They discuss ways to bring classic houses into modern age while retaining traditional charm, the joys of mixing new technologies and ancient art, and examples of how Alex’s 40+ projects since 1970s have come together as “positive public works“.
As well, they check out a city-block-sized Akiya and quick peeks at two other renovated guest houses, a kura turned restaurant, and another reservation-only country restaurant run by former Chiiori foundation staff.
Re: Minka Summit 2022 (not just for Kominka) in Kyoto-fu
Memo: Folks from a very pleasant FB group called “Kominka Japan – A Resource for Traditional Japanese Residences” are putting on an event in rural Kyoto Prefecture towards end of April with workshops, speakers, presentations and a “mall of vendors“ focused on acquiring, renovating and building/living/community-sparking houses around Japan.
While the group’s main focus is traditional kominka farmhouses, there are members doing a variety of projects ranging from akiya scores to machiya townhouses to general fixer-uppers￼￼￼￼￼. Also tours of area houses and food vendors from local farms on the slate.￼
Three days with various reasonable pricing for one day, three day and/or optional dinner/speaker event + discounts/free for students, elders and kids.Held in mostly outdoor spaces and primarily in English but with various translation arrangements to accommodate. it’s grass roots / volunteer driven event and seems like a great chance to meet other folks homesteading in Japan.
Hello from Sunny Okayama where my wife Ryoko and our new baby live on ancestral land in a “cottage” (kinda shotgun house slapped together) next to the parents who renovated Grandma/Grandpa’s kominka about 4 years ago keeping all the original touches but doing some practical and comfortable upgrades.
We are staying in a big tatami room while doing some changes to the cottage – lovely sliding doors, changed form original but maintaining aesthetics, engawas (where i sit now) now have thermal glass windows but also open fully for the fresh breeze.
We’re now bringing this full circle as we use the old sliding doors to the cottage reno, plus re-wrap the tatami mats rather than tossing out, plus adding an efficient wood stove (my wife is an arborist so always has wood gathered) – don’t get much snow but does get chilly and summer’s of course are hot and humid – plus adding a new room, moving kitchen into a more open location and whatnot. Also added a new ofuro bath so the 3 of us can bathe together #heaven.
Unlike the parents’ house, the cottage is sorta slapped together but we resisted a tear down and start again and making incremental changes. (Funny the parents said “you will just live in our house when we pass away” to which i replied, “you are 65 year old healthy Japanese so that means 30 years from now!”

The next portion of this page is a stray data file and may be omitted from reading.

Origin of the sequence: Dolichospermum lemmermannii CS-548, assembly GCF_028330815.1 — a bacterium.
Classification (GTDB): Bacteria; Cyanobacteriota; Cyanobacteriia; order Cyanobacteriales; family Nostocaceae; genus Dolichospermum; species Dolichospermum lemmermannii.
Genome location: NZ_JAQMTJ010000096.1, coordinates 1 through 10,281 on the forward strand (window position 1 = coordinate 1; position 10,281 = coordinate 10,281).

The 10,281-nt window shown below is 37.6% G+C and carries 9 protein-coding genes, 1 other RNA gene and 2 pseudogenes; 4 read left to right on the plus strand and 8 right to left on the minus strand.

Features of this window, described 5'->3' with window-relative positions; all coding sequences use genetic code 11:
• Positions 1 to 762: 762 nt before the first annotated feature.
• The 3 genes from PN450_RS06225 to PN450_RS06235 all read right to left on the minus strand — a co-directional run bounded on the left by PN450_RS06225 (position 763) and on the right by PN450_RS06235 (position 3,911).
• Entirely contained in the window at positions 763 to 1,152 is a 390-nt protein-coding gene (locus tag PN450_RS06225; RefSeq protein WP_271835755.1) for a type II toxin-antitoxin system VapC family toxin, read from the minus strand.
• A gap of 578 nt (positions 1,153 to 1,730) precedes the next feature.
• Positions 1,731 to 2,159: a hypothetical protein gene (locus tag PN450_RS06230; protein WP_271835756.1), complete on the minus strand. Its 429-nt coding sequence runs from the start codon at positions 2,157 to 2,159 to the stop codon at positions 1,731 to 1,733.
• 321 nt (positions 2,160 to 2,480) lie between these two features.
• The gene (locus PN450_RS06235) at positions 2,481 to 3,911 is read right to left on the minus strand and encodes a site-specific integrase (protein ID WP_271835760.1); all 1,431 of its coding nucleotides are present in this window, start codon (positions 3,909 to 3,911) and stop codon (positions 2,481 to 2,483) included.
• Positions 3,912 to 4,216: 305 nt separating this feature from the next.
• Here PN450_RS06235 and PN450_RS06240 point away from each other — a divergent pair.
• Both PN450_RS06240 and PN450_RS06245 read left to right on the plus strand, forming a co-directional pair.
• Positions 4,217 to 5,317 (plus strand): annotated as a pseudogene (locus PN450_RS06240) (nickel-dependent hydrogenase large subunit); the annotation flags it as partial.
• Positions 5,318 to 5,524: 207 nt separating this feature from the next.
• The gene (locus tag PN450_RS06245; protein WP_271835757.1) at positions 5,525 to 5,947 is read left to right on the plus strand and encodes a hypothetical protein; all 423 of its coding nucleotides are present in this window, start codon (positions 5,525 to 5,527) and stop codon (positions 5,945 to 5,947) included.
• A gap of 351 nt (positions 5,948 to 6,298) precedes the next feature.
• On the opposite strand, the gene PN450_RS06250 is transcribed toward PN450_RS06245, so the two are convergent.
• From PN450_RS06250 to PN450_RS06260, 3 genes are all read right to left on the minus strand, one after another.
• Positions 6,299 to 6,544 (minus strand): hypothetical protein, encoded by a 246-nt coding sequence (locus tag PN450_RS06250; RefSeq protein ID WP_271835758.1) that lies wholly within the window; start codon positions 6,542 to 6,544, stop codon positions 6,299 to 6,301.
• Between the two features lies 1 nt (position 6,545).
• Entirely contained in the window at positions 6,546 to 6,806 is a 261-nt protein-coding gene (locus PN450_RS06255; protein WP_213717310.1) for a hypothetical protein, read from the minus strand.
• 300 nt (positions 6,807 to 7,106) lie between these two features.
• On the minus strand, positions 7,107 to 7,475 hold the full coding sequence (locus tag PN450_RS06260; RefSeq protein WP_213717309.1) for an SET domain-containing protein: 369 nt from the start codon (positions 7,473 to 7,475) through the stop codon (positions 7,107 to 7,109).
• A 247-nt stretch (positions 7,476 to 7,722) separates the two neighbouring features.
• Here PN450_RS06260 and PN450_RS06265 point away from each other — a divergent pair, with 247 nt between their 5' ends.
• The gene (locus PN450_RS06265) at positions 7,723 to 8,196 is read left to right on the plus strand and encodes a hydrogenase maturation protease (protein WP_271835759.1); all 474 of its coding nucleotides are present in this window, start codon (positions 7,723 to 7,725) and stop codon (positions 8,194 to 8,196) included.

Anyhow, the property also has a magnificent 150+ year old “kura” grain barn with massive wood beams, mud walls and 3 thick doors with cast iron puzzle keys. This has turned into my art studio and music lounge (needs a few little upgrades for safety and power/lighting) and a “naya” tool shed for wife’s business which also has loads of Grandpa’s heavy duty pre-war farm tools (including probably 6 pick axes!).
memo: have resources to add/ recommend? please drop a comment or contact – of course there are loads, this will get ya started.
So many vacant houses in Japan – millions! “Akiya” houses (free/cheap abandoned houses)Sometimes the owner is unknown – sometimes there are mysteries, sometimes houses have businesses attached, sometimes from way back in Meiji or Edo period! Sometimes someone died in odd circumstances within, sometimes just died.
Often very very messy, always requiring work, a lot sometimes.
Materials, labor and disposal can be really expensive in Japan so good to remember (speaking generally for anyone else who is reading along, not just you :-)). But hey, you are crafty right? Ha, its a whole other style of construction than “western” places. Tile roof! Foundations, plumbing, electric all different, Sometimes need boundary surveyed.
Importantly: Also, just cause you own a house, doesn’t mean you get a visa.
The situation in brief: The big cities are growing and the countryside is shrinking, fast. Young folks move away to the big city to work, old folks stay in country, working til they grow old and in Japan, folks grow very old. They die, the heirs are unknown or simply refuse the “inheritance” or they try to think they will go back and fix it up and enjoy the legacy but year after year paying property tax, they finally realize they won’t ever fix it up. Property/houses is generally/always a depreciating asset in Japan.
Anyway, the laws of changed significantly in the last year allowing local governments to appropriate more easily so there’s loads and loads of these available, does definitely take some hunting around though. Indeed! It’s definitely a scavenger hunt…
Ryoko was teaching a tree-trimming workshop at a community centre for seniors in the logging town of Maniwa so I rode the bus to meet up. We stayed at a hotel for a couple of nights, went bowling plus i took some strolls to contemplate the change nature of rural Japan while Ryoko was working, oh and we found a quirky coffee shop/art gallery.
Let’s address each of these check points separately:
Bowling and Hotel (pleasantly lost in Showa)
First the hotel, the Maniwa Riverside was the sort of “once grand but now rather shabby” hotel i kinda dig.
Laden with memories a la Grand Budapest hotel. They were making a good effort though the rooms were unfancy and the carpets not changed since sometime in the Showa time. Importantly, there is an onsen hotspring bath with was the main reason. Nice outdoor bath too. No secret i love love love soaking in hot water.
The hotel included breakfast which was a bit odd but the onigiri (rice balls) were hand prepared. Also hard boiled eggs with salt, pickles (yum) and a few various pastries and miso soup.